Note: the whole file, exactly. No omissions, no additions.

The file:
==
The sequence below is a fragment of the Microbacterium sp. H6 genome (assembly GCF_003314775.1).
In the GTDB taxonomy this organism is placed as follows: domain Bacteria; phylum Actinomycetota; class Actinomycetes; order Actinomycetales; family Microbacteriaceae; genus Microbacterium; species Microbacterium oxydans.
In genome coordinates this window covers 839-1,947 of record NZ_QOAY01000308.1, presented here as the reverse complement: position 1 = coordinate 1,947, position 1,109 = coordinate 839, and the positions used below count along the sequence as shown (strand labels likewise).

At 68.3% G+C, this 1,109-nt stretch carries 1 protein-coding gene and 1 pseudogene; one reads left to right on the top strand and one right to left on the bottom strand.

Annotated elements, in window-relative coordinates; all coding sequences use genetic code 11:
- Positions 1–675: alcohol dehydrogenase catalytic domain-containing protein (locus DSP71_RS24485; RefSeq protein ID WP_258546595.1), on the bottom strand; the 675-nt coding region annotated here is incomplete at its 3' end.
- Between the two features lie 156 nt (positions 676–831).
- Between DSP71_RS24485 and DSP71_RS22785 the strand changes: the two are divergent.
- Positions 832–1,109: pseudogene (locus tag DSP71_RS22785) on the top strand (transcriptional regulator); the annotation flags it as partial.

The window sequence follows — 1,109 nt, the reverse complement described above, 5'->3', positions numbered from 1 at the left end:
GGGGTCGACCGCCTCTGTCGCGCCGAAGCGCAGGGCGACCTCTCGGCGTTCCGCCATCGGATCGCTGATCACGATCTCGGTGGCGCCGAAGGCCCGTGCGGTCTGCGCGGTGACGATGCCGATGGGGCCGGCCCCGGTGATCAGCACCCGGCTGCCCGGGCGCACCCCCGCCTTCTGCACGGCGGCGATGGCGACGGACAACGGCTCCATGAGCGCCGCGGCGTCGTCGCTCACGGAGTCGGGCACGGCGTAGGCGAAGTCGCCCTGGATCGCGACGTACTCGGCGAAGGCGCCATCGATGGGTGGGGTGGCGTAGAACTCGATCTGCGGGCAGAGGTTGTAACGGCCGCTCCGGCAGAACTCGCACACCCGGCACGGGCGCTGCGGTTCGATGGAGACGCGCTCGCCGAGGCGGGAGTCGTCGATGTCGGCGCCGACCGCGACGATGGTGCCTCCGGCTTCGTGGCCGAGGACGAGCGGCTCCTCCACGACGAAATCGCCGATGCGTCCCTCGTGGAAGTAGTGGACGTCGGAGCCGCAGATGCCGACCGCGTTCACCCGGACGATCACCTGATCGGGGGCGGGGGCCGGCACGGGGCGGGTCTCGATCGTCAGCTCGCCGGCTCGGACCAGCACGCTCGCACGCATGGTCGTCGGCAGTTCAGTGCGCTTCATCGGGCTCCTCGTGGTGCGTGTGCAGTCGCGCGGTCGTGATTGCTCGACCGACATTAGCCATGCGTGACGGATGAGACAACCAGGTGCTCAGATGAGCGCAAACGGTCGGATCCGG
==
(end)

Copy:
The sequence below is a fragment of the Microbacterium sp. H6 genome (assembly GCF_003314775.1).
In the GTDB taxonomy this organism is placed as follows: domain Bacteria; phylum Actinomycetota; class Actinomycetes; order Actinomycetales; family Microbacteriaceae; genus Microbacterium; species Microbacterium oxydans.
In genome coordinates this window covers 839-1,947 of record NZ_QOAY01000308.1, presented here as the reverse complement: position 1 = coordinate 1,947, position 1,109 = coordinate 839, and the positions used below count along the sequence as shown (strand labels likewise).

At 68.3% G+C, this 1,109-nt stretch carries 1 protein-coding gene and 1 pseudogene; one reads left to right on the top strand and one right to left on the bottom strand.

Annotated elements, in window-relative coordinates; all coding sequences use genetic code 11:
- Positions 1–675: alcohol dehydrogenase catalytic domain-containing protein (locus DSP71_RS24485; RefSeq protein ID WP_258546595.1), on the bottom strand; the 675-nt coding region annotated here is incomplete at its 3' end.
- Between the two features lie 156 nt (positions 676–831).
- Between DSP71_RS24485 and DSP71_RS22785 the strand changes: the two are divergent.
- Positions 832–1,109: pseudogene (locus tag DSP71_RS22785) on the top strand (transcriptional regulator); the annotation flags it as partial.

The window sequence follows — 1,109 nt, the reverse complement described above, 5'->3', positions numbered from 1 at the left end:
GGGGTCGACCGCCTCTGTCGCGCCGAAGCGCAGGGCGACCTCTCGGCGTTCCGCCATCGGATCGCTGATCACGATCTCGGTGGCGCCGAAGGCCCGTGCGGTCTGCGCGGTGACGATGCCGATGGGGCCGGCCCCGGTGATCAGCACCCGGCTGCCCGGGCGCACCCCCGCCTTCTGCACGGCGGCGATGGCGACGGACAACGGCTCCATGAGCGCCGCGGCGTCGTCGCTCACGGAGTCGGGCACGGCGTAGGCGAAGTCGCCCTGGATCGCGACGTACTCGGCGAAGGCGCCATCGATGGGTGGGGTGGCGTAGAACTCGATCTGCGGGCAGAGGTTGTAACGGCCGCTCCGGCAGAACTCGCACACCCGGCACGGGCGCTGCGGTTCGATGGAGACGCGCTCGCCGAGGCGGGAGTCGTCGATGTCGGCGCCGACCGCGACGATGGTGCCTCCGGCTTCGTGGCCGAGGACGAGCGGCTCCTCCACGACGAAATCGCCGATGCGTCCCTCGTGGAAGTAGTGGACGTCGGAGCCGCAGATGCCGACCGCGTTCACCCGGACGATCACCTGATCGGGGGCGGGGGCCGGCACGGGGCGGGTCTCGATCGTCAGCTCGCCGGCTCGGACCAGCACGCTCGCACGCATGGTCGTCGGCAGTTCAGTGCGCTTCATCGGGCTCCTCGTGGTGCGTGTGCAGTCGCGCGGTCGTGATTGCTCGACCGACATTAGCCATGCGTGACGGATGAGACAACCAGGTGCTCAGATGAGCGCAAACGGTCGGATCCGG